Dayton Reopens Office in Senate Building

Sen. Mark Dayton (D-Minn.) reopened his Senate office yesterday after closing it Oct.12, citing terrorist threats.

Dayton told Minnesota reporters Wednesday that the threat period, outlined in two classified intelligence reports, expired Election Day. Aides returned yesterday to his Senate Russell Office Building suite.

"The timeline for the heightened threat has passed in those reports," Dayton said. "I think Washington is now back within the range of where it's been since September 11."

Dayton was widely criticized for fleeing the Capitol. He reiterated that he acted to protect his staff and visitors from danger to which he would not be exposed because he would be away for the congressional recess. Dayton said he would push for release of the briefing for "people to have a chance to read the assessment for themselves."


Dog Bites 3 Mount Rainier Schoolchildren

Three elementary school students were bitten by a German shepherd in Mount Rainier yesterday afternoon, moments after they stepped off a school bus, police said.

The students, whose ages and genders were not released by police, were taken by ambulance to Children's Hospital, where they were treated for minor cuts and bites, said Lt. Michael Scott, a police spokesman.

Scott said he had no information about the children's condition other than that they are expected to recover. He said the children are students at Mount Rainier Elementary School.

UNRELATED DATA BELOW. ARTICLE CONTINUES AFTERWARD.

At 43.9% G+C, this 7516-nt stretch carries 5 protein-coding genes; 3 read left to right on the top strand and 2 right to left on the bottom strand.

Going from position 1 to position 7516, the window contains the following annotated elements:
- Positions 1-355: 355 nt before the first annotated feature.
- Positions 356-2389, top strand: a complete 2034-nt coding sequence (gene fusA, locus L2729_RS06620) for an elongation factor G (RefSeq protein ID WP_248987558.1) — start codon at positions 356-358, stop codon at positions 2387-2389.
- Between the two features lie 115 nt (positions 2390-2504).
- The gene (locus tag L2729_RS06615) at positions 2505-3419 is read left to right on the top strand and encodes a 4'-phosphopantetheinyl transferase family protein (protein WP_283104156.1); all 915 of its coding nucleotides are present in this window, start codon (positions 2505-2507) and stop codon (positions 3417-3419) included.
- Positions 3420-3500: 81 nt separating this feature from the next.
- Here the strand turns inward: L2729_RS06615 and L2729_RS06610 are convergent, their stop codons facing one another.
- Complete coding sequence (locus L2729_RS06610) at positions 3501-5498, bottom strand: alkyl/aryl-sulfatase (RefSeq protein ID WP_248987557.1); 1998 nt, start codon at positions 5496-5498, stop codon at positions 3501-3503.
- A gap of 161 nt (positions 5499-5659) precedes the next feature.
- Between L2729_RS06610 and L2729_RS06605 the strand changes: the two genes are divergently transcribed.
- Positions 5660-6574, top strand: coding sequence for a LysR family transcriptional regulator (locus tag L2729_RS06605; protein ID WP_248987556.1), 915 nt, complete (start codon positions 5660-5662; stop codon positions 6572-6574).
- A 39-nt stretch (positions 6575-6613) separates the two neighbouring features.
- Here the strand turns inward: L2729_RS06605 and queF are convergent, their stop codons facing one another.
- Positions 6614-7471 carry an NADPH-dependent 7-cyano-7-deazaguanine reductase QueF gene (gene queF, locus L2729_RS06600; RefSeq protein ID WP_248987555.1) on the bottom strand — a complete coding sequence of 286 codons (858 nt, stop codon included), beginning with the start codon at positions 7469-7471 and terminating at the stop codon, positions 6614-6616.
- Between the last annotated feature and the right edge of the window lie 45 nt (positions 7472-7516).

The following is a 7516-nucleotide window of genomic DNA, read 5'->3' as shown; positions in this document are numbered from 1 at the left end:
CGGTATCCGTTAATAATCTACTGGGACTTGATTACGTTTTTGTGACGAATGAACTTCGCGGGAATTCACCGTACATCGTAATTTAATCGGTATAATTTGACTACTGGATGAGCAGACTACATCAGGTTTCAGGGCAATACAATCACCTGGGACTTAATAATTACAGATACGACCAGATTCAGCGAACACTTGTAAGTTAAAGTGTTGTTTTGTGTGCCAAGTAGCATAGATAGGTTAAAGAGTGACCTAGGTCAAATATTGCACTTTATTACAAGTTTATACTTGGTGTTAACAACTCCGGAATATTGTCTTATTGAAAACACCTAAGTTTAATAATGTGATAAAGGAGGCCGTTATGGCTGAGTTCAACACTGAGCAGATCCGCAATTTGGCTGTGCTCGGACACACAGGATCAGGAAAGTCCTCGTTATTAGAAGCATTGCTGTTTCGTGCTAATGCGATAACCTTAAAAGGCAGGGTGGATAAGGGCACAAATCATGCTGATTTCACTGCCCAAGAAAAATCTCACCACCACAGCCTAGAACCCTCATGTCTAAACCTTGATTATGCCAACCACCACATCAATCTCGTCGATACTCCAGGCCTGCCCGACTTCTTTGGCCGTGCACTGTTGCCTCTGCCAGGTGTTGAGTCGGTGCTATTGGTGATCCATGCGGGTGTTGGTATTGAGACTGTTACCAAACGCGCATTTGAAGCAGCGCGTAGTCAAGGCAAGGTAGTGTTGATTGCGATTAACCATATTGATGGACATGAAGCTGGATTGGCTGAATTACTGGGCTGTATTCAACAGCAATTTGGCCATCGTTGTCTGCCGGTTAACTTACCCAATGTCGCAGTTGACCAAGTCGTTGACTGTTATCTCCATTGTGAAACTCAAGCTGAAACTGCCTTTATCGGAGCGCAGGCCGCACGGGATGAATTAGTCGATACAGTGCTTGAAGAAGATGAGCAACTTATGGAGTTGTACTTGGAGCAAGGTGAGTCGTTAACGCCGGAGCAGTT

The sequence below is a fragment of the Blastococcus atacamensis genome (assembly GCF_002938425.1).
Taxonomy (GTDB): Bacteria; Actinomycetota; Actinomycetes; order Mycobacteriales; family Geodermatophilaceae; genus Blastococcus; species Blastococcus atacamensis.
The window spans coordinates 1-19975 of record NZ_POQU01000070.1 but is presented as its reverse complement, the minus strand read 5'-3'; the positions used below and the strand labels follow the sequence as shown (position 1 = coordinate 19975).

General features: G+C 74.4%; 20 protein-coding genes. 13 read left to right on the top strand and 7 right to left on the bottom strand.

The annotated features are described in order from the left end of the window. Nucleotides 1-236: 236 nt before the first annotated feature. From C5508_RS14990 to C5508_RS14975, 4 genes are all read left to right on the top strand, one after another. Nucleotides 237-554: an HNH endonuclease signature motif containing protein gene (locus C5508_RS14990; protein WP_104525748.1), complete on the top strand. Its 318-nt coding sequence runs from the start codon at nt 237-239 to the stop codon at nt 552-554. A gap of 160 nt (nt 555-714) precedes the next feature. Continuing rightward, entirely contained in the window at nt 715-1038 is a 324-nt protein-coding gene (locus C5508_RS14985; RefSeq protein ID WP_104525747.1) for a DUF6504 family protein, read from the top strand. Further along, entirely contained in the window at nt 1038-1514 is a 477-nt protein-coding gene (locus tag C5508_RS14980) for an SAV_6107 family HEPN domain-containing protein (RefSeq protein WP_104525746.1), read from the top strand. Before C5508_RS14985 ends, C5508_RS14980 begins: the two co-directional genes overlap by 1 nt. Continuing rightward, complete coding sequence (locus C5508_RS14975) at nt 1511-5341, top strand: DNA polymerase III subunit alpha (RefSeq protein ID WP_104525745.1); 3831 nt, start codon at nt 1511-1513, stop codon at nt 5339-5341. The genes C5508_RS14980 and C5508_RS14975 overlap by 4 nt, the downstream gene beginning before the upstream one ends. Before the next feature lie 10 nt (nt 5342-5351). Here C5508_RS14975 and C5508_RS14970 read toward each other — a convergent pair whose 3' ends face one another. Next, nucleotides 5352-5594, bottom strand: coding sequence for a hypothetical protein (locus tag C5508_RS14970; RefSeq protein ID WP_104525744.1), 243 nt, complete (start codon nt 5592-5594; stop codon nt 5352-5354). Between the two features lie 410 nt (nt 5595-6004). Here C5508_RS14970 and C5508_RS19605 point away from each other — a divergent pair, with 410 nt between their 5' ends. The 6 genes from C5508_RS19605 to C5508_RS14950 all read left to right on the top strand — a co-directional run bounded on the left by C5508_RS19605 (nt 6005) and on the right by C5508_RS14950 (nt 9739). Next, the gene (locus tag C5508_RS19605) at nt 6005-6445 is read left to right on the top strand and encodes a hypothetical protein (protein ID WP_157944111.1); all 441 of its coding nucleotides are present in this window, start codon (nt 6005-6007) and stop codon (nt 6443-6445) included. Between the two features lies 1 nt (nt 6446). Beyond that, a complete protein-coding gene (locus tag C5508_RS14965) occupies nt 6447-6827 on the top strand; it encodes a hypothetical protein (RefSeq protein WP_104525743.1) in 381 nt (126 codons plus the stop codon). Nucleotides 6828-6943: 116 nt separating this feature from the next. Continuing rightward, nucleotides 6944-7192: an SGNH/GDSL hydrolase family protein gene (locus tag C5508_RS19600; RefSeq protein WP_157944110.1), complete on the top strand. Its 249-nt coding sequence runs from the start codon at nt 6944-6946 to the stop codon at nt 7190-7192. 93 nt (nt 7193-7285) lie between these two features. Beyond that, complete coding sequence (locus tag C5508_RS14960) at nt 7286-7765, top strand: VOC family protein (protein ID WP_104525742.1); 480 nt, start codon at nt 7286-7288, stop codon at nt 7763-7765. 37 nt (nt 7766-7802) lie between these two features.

The dog, which was running loose and unsupervised, was taken into custody by the Prince George's County Animal Management Division, Scott said. He said the dog's owner was found yesterday evening, and charges are pending. He said the owner promised to provide paperwork proving the dog is up to date on vaccines.

Legislative Leaders Tackling Malpractice

Maryland's Senate president and House speaker met privately yesterday to revive discussions about the state's looming medical malpractice crisis.

Aides to House Speaker Michael E. Busch (D-Anne Arundel) said yesterday that Busch and Senate President Thomas V. Mike Miller Jr. (D-Calvert) are working to broker a compromise that will allow them to bring legislation to the General Assembly before year's end.

The two did not reach an agreement but resolved to find a source of financing for a special fund to help doctors hit with consecutive annual increases in malpractice insurance rates. They agreed to continue discussions early next week.

Gov. Robert L. Ehrlich Jr. (R) has also been involved in negotiations but was unable to join Busch and Miller yesterday, aides said.

Inner Harbor's Seaport Taxi Closes

The operator of the water taxi that flipped over in the Inner Harbor during a storm in March, killing five passengers, will cease operation immediately under an agreement announced by its owner.

Seaport Taxi's five full-time employees have been let go, and as many as 32 part-timers will no longer work as captains and mates for the company, which had served the Inner Harbor for five years, said officials for the nonprofit Living Classrooms Foundation.